I wonder what it feels like to be a sheep?
Well you and I in the Church should know because we are all part of the flock of Jesus Christ, he is our Good Shepherd (John 10:1-10)
Jesus uses this analogy of the Shepherd and the Sheep in Palestinian terms. Here the shepherd leads the flock, he doesn’t drive it. Here the shepherd gives the flock names so that he can call them to him, even in a mixed flock. Here the Shepherd will show extraordinary care to keep the flock together, seeking out the lost, carrying the stray, rescuing and saving those who are in danger. Here the Shepherd looks after the flock, even sleeping at the opening of the sheep pen to prevent anything attacking the sheep, he becomes the gate to the pen. Jesus uses this analogy to describe himself and how he cares for those that follow him, those he knows by name, those who believe in him. So what does it feel like to be sheep?
In Biblical times, sheep are bred for their wool and male lambs without defect become religious sacrifices for the sins of the people. Jesus however becomes the one and only sacrifice for the sins of the people, his flock is not sacrificed, the Shepherd offers himself.
The vision of this type of Shepherd caring for his flock is often used in scripture to describe the characteristics of a King anointed by God to lead his people. It is a vision of servant leadership, a vision of a public office to serve the people.
How interesting for us as Christian people to know this model of leadership not only to reflect on the leaders of our Churches, the pastors, vicars and curates of our day; but also to reflect on the leaders of our communities and country as we come into a General Election. What is the motivation we can ask of those who would offer themselves for public office?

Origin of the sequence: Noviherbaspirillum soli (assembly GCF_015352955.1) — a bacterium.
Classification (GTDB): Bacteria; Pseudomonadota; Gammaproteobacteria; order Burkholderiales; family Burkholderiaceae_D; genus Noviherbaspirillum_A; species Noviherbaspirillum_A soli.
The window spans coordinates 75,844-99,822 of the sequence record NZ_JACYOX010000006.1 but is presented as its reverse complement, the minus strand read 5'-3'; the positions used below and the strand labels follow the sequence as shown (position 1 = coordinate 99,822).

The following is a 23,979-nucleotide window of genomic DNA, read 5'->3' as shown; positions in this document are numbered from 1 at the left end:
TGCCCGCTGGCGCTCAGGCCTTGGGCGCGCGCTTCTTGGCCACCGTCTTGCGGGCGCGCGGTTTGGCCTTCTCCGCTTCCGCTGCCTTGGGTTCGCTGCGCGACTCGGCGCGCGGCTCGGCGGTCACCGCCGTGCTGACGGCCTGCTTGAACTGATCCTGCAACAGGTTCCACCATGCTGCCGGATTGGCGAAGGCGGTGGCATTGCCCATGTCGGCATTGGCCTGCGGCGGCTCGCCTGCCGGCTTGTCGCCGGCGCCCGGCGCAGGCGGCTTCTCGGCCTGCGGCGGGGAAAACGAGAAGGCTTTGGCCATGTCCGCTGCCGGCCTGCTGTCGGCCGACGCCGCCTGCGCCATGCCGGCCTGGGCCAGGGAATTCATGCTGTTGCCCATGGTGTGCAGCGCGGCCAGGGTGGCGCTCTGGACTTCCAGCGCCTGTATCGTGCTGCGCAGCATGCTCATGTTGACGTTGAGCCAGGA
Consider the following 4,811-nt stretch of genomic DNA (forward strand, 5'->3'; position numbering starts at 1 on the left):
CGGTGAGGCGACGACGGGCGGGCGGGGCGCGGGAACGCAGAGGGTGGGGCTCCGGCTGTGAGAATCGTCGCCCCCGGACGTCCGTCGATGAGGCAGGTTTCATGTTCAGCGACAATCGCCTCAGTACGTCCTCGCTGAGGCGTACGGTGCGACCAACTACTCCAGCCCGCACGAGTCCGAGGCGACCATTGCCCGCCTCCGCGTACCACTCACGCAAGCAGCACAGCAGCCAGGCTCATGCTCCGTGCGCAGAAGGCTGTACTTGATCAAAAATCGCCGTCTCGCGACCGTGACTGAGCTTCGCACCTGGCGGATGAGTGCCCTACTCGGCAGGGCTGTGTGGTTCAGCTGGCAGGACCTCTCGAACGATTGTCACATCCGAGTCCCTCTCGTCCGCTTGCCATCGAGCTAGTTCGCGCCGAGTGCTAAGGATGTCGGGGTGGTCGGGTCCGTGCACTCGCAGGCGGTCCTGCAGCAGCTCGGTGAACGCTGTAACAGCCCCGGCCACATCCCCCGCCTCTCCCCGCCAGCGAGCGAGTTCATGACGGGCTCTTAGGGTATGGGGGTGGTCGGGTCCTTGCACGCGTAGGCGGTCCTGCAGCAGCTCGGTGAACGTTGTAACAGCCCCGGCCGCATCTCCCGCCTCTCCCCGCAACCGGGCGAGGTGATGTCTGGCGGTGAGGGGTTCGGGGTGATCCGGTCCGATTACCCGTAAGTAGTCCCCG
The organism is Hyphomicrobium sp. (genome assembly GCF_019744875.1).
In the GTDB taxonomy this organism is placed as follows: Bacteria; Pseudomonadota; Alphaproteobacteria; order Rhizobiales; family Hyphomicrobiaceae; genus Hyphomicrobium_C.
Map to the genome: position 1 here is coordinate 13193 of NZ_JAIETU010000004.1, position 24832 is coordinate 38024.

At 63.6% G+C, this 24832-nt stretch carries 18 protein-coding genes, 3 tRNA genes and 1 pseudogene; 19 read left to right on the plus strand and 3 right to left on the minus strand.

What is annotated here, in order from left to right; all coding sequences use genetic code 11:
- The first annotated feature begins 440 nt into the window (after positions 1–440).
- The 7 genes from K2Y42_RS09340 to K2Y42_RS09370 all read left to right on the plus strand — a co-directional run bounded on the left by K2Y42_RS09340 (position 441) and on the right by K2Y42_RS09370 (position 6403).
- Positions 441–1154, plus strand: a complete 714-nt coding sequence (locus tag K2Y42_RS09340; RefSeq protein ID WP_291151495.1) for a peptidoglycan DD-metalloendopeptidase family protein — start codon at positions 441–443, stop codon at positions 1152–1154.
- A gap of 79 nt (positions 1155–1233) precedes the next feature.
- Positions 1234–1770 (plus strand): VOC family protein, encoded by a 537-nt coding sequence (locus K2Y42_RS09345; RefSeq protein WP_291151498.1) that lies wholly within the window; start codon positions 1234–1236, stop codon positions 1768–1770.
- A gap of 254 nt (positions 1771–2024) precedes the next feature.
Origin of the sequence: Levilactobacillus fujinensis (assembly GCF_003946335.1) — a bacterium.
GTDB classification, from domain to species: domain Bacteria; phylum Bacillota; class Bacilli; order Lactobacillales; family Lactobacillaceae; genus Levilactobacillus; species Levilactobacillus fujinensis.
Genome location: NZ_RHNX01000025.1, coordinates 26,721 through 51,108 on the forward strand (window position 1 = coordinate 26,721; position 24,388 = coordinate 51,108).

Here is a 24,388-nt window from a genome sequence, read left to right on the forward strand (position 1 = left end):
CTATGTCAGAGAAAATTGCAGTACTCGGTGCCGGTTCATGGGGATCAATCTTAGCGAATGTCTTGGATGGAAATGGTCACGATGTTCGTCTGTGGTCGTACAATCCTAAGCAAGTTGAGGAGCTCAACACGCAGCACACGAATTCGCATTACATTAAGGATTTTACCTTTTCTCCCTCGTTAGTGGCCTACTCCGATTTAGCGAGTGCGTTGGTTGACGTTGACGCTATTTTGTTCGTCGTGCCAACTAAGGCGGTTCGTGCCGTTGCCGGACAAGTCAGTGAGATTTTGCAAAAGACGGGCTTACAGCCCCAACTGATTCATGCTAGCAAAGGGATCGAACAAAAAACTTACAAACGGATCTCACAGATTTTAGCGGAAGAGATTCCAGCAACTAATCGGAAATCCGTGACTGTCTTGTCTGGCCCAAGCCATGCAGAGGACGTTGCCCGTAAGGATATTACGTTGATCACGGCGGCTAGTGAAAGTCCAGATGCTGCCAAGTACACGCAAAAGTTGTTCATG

So what does it feel like to be a sheep?
We are I think extraordinarily fortunate as Christian people to know something different from the secular and that is a personal revelation and relationship with our Shepherd who cares for us and knows us by name and gives us insight into God’s will. This means that we can often discern the good leader, the servant leader, the caring leader rather than the leader seeking power and authority. We are given insight through Christ of right character and given the responsibility to be salt and to be light amongst our friends, families and communities.
So what does it feel like to be a sheep?
The apostles and disciples and first believers of Jesus Christ, the revelation and saving presence of God in our world, certainly felt a privilege, a new and exciting way of life under the care of Christ. They established the foundations of the Church, the essential elements to know this insight from God, to know his will through Christ. (Acts 2:42-47)
The baptised believers came together and devoted themselves to teaching from the apostles, to learn more about Christ and his teaching for the world and this responsibility for teaching is passed down in prayer and anointing to clergy and pastors today. Without this element we become subject to the teaching of the world and not of God.
They came together in fellowship, they were people who cared for one another and shared with one another, they would not desert one another and they loved one another deeply, despite their faults, they share the love of God between one another and we have taken this and extended it into our model for Pastoral link. Without this element we become superficial human beings in our world striving and searching for satisfaction and joy in things that will disappear and perish.